Thanks for stopping by and commenting, Clint, and best wishes on your healing journey!

      Stephen

  3. My favorite part is “…discuss our “differences” – whatever they might be – in case I do NOT make it through this major surgery and die!!”

    1. Like you’ve never tried to discuss your “differences” before? I’m assuming you have.
    2. The “whatever they might be”…clearly, any discussions you’ve had about your “differences” went well.
    3. And finally…in case she dies? That is one pricey ticket to a guilt trip.

    I’ll give her credit for one thing—she’s efficient with her narc ways. All that packed into so few words. And for Easter.

    • Hi Will!

      You’re right, that statement is quite ridiculous!

      One thing that I find interesting about the entire card is that it was done in steps, with each step showing more frustration and anger. The card itself is truly beautiful and she spent a great deal of time on it. Had it had a decent message in it, I may well have thought to myself that maybe she is truly making an effort.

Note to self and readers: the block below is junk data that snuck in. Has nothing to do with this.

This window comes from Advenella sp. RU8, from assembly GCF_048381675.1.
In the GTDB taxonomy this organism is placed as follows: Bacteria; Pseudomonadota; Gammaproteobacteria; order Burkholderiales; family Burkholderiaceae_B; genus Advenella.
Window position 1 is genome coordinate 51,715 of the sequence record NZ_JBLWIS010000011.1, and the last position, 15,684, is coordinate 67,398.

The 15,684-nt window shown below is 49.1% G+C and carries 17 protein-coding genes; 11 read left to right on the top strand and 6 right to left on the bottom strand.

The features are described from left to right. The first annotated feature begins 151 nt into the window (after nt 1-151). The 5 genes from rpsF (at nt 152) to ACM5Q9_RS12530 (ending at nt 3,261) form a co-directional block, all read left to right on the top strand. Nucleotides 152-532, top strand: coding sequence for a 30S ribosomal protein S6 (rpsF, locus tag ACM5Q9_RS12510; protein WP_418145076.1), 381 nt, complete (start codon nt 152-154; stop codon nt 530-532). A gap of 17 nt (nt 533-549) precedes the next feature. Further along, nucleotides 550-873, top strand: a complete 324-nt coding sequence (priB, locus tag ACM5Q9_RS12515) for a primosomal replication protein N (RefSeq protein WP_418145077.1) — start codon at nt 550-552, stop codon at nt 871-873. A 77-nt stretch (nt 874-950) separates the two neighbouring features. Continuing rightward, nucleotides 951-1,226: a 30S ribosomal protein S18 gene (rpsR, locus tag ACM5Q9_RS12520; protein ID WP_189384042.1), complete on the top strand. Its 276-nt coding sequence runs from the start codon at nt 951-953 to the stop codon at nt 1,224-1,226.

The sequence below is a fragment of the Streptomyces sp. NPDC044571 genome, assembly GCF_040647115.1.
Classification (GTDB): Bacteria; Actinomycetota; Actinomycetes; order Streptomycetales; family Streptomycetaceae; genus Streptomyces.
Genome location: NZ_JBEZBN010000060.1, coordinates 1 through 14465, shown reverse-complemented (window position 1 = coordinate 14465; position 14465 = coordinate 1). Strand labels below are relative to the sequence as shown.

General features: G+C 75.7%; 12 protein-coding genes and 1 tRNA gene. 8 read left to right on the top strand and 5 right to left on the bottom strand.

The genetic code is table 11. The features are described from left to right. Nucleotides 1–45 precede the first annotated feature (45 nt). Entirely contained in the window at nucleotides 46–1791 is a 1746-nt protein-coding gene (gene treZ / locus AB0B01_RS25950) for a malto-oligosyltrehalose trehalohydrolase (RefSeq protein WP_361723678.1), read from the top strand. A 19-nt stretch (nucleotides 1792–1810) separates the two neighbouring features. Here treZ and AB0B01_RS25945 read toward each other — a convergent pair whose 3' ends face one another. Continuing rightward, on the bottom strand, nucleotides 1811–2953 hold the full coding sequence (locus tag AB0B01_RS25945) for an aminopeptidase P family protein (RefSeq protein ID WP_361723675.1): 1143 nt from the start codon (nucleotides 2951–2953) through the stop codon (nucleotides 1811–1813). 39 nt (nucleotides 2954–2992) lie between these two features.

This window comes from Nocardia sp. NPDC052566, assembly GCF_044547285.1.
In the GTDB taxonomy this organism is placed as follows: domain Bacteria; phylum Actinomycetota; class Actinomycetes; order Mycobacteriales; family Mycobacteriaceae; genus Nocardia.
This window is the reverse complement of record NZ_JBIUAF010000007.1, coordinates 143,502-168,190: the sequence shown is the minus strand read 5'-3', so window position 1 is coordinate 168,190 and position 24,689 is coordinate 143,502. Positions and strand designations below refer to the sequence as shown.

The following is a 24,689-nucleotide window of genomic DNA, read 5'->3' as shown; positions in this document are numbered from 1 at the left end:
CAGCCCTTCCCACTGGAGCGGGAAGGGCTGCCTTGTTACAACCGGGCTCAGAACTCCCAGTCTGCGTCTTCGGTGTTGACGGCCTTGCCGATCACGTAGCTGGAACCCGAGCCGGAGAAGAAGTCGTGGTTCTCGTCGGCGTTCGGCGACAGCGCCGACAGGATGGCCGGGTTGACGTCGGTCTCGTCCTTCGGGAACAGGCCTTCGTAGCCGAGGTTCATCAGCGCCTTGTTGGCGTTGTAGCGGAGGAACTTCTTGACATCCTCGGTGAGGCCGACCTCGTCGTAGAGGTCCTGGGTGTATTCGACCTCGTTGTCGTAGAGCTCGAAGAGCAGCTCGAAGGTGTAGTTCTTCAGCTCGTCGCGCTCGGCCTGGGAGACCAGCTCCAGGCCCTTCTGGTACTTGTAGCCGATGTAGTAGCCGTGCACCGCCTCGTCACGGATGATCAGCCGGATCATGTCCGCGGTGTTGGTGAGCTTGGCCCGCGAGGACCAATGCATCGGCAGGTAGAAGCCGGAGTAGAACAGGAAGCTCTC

Then the religious drivel inside. I’m guessing that this was added at about the same time she created the card. Still fine.

      Then the first postscript. Now she’s been thinking about it and getting angry. She’s angry that it’s “Impossible” for us to get together for Easter, even though she would LOVE to. I don’t believe that she means “impossible” as in physically it’s not possible, I think she means “impossible” to mean that I am being difficult and refuse to see her, and it’s because of my issues that it’s “impossible” for us to be together for Easter. I’m guessing this was written later, perhaps several hours or maybe even days, since it’s written in a different pen than the religious drivel.